Israel Aerospace Industries (IAI) has begun delivering its EL/M-2248 multi-function surveillance and threat alert radar (MF-STAR) for the Indian Navy, which is the launch export customer for this system. The S-band active phased-array MF-STAR, developed by IAI’s ELTA Systems Ltd, will go on board the three Project 15A Kolkata-class 6,700-tonne guided-missile destroyers (DDG) now being built by Mumbai-based Mazagon Docks Ltd (MDL), as well as on the four projected Project 15B DDGs and on INS Vikrant, the indigenous aircraft carrier now being built by Cochin Shipyard Ltd. It uses pulse-Doppler techniques, multiple beam-forming and advanced high-PRF waveforms to extract stressing and low radar cross-section threats even in conditions of heavy jamming and dense clutter. Key functionalities include three-dimensional volume search, missile horizon search, multi-target tracking, surface surveillance, helicopter detection, gunnery control and splash spotting. The MF-STAR can initiate tracks against sea-skimming anti-ship cruise missiles at ranges in excess of 25km, and out to more than 250km for a high-flying combat aircraft. On the MF-STAR fibre-optic cables have replaced the earlier-generation waveguide and coax cables, which has substantially reduced the radar’s weight so it can be installed on board warships of varied designs. The MF-STAR uses four 3 x 3-metre fixed-array faces (each weighing 1,500kg) based on a modular tile-array architecture (with each tile containing 16 Gallium Arsenide transmit/receive modules) to allow for scaleability in the size of the antenna aperture. Liquid cooling is used to dissipate heat at the arrays. In-board equipment weighing 900kg is housed within six cabinets--two for processing and four for the power supply. Earlier, ELTA had supplied three S-band EL/M-2282 AD-STAR surveillance and threat alert radars for the Indian Navy’s three MDL-built Project 17 Shivalik-class FFGs, six more for the three Project 16 Godavari-class and three Project 16A Brahmaputra-class FFGs, two more for two Kashin 2-class DDGs, and another one for INS Viraat.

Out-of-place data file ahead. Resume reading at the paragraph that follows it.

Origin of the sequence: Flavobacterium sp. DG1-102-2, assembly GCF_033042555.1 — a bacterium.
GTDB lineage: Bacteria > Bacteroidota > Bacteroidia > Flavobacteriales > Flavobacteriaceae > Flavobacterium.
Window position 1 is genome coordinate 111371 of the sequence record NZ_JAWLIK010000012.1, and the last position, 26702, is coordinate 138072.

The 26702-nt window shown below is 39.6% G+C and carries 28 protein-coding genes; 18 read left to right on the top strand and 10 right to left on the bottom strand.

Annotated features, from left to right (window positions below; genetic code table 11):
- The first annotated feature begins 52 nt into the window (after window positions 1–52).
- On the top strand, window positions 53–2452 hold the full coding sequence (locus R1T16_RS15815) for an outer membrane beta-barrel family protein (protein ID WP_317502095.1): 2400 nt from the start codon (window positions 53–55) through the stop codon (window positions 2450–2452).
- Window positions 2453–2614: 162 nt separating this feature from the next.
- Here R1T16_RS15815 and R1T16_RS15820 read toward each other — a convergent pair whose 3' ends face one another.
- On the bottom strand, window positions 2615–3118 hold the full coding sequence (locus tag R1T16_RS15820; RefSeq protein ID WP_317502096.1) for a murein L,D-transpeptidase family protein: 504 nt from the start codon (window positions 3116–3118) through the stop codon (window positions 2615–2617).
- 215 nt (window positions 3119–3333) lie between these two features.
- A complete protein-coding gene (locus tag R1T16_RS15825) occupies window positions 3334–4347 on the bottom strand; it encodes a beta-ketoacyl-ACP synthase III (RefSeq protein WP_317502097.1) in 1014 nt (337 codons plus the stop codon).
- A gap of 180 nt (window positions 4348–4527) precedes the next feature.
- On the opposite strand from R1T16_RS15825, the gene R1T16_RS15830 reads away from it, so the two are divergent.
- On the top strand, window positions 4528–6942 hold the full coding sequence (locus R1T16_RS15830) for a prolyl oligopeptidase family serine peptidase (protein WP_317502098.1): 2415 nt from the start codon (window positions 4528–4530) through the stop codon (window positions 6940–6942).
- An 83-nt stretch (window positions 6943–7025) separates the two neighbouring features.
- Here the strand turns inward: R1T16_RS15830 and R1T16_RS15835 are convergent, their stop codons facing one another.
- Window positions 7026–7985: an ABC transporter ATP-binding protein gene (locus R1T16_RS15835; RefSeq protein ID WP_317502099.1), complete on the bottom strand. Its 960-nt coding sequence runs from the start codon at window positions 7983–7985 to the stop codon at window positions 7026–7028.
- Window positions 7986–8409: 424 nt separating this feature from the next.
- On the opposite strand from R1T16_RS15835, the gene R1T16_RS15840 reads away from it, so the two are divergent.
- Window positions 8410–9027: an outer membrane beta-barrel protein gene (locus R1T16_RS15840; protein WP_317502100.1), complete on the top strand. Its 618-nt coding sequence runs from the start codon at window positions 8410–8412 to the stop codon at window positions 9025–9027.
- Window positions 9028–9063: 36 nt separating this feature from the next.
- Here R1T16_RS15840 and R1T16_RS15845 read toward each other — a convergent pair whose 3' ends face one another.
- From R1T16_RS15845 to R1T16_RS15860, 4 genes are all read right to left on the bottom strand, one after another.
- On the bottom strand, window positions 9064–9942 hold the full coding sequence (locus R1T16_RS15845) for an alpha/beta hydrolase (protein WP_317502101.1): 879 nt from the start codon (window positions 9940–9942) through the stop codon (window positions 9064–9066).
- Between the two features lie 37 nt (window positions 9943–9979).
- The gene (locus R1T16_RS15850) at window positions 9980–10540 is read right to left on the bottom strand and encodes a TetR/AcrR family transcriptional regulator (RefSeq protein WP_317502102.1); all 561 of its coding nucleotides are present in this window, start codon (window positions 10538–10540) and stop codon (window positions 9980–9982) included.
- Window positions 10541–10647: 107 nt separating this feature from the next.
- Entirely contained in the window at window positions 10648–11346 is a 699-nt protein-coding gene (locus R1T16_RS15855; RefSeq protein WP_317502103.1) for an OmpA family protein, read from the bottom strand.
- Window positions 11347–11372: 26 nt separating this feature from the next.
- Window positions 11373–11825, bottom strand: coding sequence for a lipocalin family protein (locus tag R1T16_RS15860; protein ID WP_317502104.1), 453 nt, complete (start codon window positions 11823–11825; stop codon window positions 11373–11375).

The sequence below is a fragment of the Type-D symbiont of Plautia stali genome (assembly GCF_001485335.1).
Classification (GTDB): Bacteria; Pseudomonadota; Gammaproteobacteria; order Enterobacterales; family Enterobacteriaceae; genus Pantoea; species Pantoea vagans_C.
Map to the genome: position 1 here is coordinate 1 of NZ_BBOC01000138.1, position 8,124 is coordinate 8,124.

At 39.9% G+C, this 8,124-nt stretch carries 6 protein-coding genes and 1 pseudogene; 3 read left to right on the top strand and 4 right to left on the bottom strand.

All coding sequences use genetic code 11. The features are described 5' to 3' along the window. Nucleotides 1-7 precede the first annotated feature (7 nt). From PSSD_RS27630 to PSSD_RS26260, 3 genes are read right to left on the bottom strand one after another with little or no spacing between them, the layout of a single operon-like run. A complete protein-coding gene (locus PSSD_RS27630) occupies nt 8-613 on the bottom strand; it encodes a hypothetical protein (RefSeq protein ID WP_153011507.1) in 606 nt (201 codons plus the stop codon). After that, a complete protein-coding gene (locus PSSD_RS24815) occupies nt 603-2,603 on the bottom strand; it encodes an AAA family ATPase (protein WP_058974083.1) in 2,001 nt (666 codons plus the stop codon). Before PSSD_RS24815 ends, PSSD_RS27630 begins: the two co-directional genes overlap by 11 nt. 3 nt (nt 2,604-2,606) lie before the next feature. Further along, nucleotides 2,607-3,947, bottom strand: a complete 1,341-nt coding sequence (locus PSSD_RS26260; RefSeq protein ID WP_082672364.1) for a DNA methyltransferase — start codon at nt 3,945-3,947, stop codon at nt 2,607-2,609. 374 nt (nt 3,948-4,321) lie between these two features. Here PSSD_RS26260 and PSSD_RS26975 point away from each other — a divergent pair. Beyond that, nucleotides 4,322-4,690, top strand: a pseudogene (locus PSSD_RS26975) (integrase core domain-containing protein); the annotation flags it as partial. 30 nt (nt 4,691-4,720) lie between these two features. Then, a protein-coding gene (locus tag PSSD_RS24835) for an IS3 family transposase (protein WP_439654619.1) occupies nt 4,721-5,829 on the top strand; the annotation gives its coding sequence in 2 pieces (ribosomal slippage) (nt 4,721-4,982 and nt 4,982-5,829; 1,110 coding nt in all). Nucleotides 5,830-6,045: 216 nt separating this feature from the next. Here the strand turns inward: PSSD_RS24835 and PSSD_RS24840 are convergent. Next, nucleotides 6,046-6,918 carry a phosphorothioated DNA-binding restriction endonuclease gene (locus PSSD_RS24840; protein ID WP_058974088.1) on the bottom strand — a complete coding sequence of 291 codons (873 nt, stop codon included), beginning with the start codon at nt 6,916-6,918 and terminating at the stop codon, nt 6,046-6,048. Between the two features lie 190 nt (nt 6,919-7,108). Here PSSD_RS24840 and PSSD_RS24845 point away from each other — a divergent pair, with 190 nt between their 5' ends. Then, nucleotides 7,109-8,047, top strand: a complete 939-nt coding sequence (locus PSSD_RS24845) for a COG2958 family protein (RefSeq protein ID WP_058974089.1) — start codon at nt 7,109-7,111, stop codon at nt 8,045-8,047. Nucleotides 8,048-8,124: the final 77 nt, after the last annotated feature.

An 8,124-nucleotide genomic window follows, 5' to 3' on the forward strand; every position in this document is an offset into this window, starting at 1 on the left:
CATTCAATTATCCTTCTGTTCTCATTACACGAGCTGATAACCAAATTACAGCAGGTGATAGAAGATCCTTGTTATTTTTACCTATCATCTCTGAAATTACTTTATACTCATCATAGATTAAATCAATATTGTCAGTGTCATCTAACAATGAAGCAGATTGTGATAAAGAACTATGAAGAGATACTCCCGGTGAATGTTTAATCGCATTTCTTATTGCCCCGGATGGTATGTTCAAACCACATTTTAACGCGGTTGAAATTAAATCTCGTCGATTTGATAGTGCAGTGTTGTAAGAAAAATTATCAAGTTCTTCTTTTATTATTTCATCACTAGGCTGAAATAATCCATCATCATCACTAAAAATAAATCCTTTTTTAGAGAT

The Barak-2 will make use of a novel nose-mounted dual guidance system: an active phased-array radar for guidance over the final 30km terminal phase of its flight; and a miniaturised, gimbal-mounted imaging infra-red seeker using an indium antimonide staring focal plane array operating in the 3 to 5 micron wavelength band. During the initial fly-out phase of flight, the Barak-2’s seeker window will remain covered with a two-piece clamshell protection shroud. Metal bladders installed in the shroud will be inflated to eject the protective shroud before the combined seekers initiate target acquisition. High agility will be maintained through a tungsten jet-vane system for thrust vector control, combined with advanced electro-pneumatic control actuation systems and electro-pneumatic control actuation systems. The Barak-2 will also have a 60kg pre-fragmented warhead that in turn will use a laser-based digital proximity fuze. Service ceiling of the MR-SAM variant will be 16km, and 24 such missiles will be able to simultaneously engage 12 airborne targets. The Barak-2’s MR-SAM variant for the Indian Army will make use of the motorised EL/M-2084 active phased-array multi-mode radar, while the Barak-2’s LR-SAM variant for the Indian Air Force will use a motorised land-mobile version of the EL/M-2248 MF-STAR. Current plans call for the Indian Navy to procure 500 Barak-2s, with the Army expected to procure up to 1,500 missiles. The IAF will be acquiring about 1,000 LR-SAMs.—Prasun K. Sengupta